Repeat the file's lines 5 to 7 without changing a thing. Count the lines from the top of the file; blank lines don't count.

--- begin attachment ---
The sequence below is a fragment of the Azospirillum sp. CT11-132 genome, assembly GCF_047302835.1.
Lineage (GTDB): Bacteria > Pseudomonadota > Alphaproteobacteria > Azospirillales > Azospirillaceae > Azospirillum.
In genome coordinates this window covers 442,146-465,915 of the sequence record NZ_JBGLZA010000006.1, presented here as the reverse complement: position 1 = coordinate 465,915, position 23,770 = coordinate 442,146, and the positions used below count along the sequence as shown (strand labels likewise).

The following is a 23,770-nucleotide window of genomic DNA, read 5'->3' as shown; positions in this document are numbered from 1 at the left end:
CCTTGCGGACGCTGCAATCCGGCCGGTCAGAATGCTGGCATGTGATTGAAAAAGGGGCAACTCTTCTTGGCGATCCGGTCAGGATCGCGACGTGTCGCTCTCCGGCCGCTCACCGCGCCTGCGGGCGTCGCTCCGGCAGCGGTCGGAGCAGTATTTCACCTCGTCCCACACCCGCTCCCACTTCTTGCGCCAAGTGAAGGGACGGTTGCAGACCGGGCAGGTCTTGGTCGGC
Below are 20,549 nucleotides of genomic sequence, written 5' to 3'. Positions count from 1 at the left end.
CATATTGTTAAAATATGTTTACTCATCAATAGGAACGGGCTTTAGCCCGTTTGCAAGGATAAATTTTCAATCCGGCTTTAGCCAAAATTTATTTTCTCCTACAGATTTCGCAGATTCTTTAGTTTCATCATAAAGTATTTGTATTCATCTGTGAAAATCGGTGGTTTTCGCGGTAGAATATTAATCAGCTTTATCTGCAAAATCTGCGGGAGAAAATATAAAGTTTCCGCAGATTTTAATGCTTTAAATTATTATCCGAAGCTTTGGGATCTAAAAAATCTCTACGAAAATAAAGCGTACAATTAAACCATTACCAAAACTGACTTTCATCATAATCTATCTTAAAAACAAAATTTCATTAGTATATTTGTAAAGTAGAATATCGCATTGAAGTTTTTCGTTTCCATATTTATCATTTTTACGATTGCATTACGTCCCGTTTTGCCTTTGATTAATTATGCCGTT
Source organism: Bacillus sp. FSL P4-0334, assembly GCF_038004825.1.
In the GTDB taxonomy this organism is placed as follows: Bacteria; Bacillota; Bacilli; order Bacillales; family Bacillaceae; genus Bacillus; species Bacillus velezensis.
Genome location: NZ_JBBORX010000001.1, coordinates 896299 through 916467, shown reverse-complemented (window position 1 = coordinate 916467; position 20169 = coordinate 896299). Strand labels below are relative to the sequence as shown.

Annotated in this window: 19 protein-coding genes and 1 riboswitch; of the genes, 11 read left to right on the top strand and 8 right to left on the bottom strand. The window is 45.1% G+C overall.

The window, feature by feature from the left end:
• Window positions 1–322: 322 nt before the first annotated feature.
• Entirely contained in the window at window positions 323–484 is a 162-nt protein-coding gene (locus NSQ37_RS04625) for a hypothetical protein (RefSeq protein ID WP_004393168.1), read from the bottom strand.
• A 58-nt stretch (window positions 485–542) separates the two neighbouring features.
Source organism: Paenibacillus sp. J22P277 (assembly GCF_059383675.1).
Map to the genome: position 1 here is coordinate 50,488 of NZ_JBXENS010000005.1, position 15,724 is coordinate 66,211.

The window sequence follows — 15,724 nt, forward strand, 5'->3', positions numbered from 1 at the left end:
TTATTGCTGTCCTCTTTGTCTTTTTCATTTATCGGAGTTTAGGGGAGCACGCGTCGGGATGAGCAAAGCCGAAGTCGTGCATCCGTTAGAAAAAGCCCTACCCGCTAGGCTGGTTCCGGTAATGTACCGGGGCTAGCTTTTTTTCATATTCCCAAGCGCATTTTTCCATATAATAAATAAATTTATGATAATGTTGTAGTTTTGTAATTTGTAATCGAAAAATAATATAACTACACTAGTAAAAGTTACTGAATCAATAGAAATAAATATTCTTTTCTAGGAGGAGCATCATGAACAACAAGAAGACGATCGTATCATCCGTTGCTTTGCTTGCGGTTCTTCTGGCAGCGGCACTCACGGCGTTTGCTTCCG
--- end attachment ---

CCTTGCGGACGCTGCAATCCGGCCGGTCAGAATGCTGGCATGTGATTGAAAAAGGGGCAACTCTTCTTGGCGATCCGGTCAGGATCGCGACGTGTCGCTCTCCGGCCGCTCACCGCGCCTGCGGGCGTCGCTCCGGCAGCGGTCGGAGCAGTATTTCACCTCGTCCCACACCCGCTCCCACTTCTTGCGCCAAGTGAAGGGACGGTTGCAGACCGGGCAGGTCTTGGTCGGC
Below are 20,549 nucleotides of genomic sequence, written 5' to 3'. Positions count from 1 at the left end.
CATATTGTTAAAATATGTTTACTCATCAATAGGAACGGGCTTTAGCCCGTTTGCAAGGATAAATTTTCAATCCGGCTTTAGCCAAAATTTATTTTCTCCTACAGATTTCGCAGATTCTTTAGTTTCATCATAAAGTATTTGTATTCATCTGTGAAAATCGGTGGTTTTCGCGGTAGAATATTAATCAGCTTTATCTGCAAAATCTGCGGGAGAAAATATAAAGTTTCCGCAGATTTTAATGCTTTAAATTATTATCCGAAGCTTTGGGATCTAAAAAATCTCTACGAAAATAAAGCGTACAATTAAACCATTACCAAAACTGACTTTCATCATAATCTATCTTAAAAACAAAATTTCATTAGTATATTTGTAAAGTAGAATATCGCATTGAAGTTTTTCGTTTCCATATTTATCATTTTTACGATTGCATTACGTCCCGTTTTGCCTTTGATTAATTATGCCGTT